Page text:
[00:22:20] And so I started doing this course and I actually posted a comment in the learning dashboard and said, Hey, you know, what would you do if this was a situation? And the author of the course actually responded to me and just on a Lark, I was like, well, Hey, I don't know if you're in Austin, Texas, but if you ever are, I'd love to give you some voice lessons.

[00:22:40] If you can kind of help me out with that stuff. It just so happened that he was in Austin and he was interested in singing. And so he actually started T he never once paid for a lesson. He just came in one day. And for the next two and a half years, I basically sweat blood while he worked on the backend of my site.

[00:22:57] And I was busy creating content for the front end.

[00:22:59]I got real

[00:23:00] lucky.

[00:23:01]Chris: [00:23:01] I want to encourage people listening trading your services for the services of somebody else that you need to grow your business is I think one of the most rewarding things you can do as an entrepreneur, I've done it so many times. I had when I first got into photography, I traded a camera for business coaching and man,

[00:23:21] Brian: [00:23:21] got the camera in this instance,

[00:23:22] Chris: [00:23:22] got

[00:23:23] Brian: [00:23:23] you provided business coaching.

[00:23:24] Chris: [00:23:24] yeah. And it, it was such a great move and it's so it's so interesting to be able to trade for stuff. That's what I do with my my personal trainer. I do business coaching with him. He does personal training with me. That's awesome. And it's, it's a fun relationship when there is a non-monetary exchange going on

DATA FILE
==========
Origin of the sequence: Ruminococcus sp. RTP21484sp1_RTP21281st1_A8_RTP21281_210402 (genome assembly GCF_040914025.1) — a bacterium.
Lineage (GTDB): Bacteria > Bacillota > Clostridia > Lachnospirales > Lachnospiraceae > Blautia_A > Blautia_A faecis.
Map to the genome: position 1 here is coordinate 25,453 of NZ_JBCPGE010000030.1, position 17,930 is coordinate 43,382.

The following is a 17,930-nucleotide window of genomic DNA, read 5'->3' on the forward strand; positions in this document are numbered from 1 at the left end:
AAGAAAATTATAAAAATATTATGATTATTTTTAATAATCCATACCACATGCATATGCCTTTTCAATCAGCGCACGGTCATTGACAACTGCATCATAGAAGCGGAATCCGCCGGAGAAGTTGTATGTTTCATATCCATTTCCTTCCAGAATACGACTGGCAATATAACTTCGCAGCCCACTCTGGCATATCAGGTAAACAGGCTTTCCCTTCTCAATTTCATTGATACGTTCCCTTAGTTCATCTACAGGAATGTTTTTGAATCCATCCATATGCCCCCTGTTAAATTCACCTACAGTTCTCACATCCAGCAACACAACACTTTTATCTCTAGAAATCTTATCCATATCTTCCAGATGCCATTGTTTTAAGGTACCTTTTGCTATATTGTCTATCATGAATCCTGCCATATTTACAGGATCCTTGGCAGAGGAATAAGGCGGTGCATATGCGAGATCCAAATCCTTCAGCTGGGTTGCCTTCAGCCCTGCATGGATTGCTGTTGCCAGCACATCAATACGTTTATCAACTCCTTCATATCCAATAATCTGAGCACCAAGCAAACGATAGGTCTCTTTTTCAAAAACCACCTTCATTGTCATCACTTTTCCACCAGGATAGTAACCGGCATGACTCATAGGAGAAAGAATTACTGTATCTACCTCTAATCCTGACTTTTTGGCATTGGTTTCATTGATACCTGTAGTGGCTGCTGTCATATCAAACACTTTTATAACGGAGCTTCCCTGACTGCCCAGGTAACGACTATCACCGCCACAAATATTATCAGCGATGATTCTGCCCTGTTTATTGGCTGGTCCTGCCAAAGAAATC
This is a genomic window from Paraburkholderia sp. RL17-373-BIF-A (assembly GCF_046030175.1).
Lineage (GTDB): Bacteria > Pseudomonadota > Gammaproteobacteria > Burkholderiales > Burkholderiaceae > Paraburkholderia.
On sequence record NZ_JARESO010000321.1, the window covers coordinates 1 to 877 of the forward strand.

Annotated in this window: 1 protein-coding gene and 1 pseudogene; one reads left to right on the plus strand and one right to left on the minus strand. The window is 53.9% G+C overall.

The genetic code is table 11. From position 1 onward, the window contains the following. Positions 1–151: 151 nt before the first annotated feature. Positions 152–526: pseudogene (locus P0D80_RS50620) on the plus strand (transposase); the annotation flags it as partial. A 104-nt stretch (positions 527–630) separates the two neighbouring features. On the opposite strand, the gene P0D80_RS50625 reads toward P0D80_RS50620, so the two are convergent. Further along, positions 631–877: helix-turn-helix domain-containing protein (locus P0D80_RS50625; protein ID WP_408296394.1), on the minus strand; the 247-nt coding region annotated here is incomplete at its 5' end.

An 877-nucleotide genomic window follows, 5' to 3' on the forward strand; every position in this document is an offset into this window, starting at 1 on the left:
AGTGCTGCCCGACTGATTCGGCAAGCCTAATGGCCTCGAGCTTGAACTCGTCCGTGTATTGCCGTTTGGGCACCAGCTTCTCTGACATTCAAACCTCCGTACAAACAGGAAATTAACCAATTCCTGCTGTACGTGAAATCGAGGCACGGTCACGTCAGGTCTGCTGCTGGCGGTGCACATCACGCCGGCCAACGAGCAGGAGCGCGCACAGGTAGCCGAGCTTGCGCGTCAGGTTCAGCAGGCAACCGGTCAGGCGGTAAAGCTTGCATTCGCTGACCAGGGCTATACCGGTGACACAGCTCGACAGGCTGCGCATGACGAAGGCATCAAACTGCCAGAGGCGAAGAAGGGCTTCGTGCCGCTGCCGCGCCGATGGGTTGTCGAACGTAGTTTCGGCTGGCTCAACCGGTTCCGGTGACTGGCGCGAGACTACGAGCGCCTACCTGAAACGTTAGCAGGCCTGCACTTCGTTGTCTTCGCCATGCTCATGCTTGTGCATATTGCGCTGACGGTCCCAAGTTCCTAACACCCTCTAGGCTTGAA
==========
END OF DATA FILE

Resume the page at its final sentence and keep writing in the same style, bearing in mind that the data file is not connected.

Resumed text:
[00:23:42] Matt: [00:23:42] Yes. Yeah. I think that there's like a genuine Goodwill that kind of happens on both sides. Like, I mean, I T I mean, typically I teach half hour, one hour. I think that guy was getting like two hour lessons every week. And it was just like, you know, I was so grateful to him and I think that he was grateful to me for the help there.

[00:24:01]But one thing that, that you said that I think is really interesting is that in the beginning, when you're first getting started off, you really don't have. That many bargaining chips, you know, and you don't, you don't have the income necessarily to be like, okay, so I'm going to pay the $6,000 or whatever it is in order to get training with this person.

[00:24:19] So there's kind of an interesting shift that happens, you know, however, X, X number of years down the road, where you're finally making an income and you're like, I'll just pay the darn money. Like I'll just pay. It's like, I need the help. These guys are the people to do it. I'm actually going through that right now.

[00:24:35] I'm finishing up one coaching program that was exorbitantly expensive from my perspective. But it was a, a huge transformation in my own business, but could I have gotten there without the help that I received for free and teaching for free for a couple of years now?

[00:24:51]Brian: [00:24:51] Yeah. So there's a, there's a fine line between when to wait around and try to get free slash traded services with someone versus just paying the damn money and getting the results sooner. There is a, there is a balance there that I'm glad you kind of mentioned Matt, just because like, it can be awesome to trade for services, but if you're on the receiving end of the inferior service, that can be a bit of a, of a pain,

[00:25:12] Matt: [00:25:12] Oh yeah,

[00:25:13] Brian: [00:25:13] but, you know, in your, in your instance where you got free SEO services, that essentially in your own words, changed the trajectory of your business.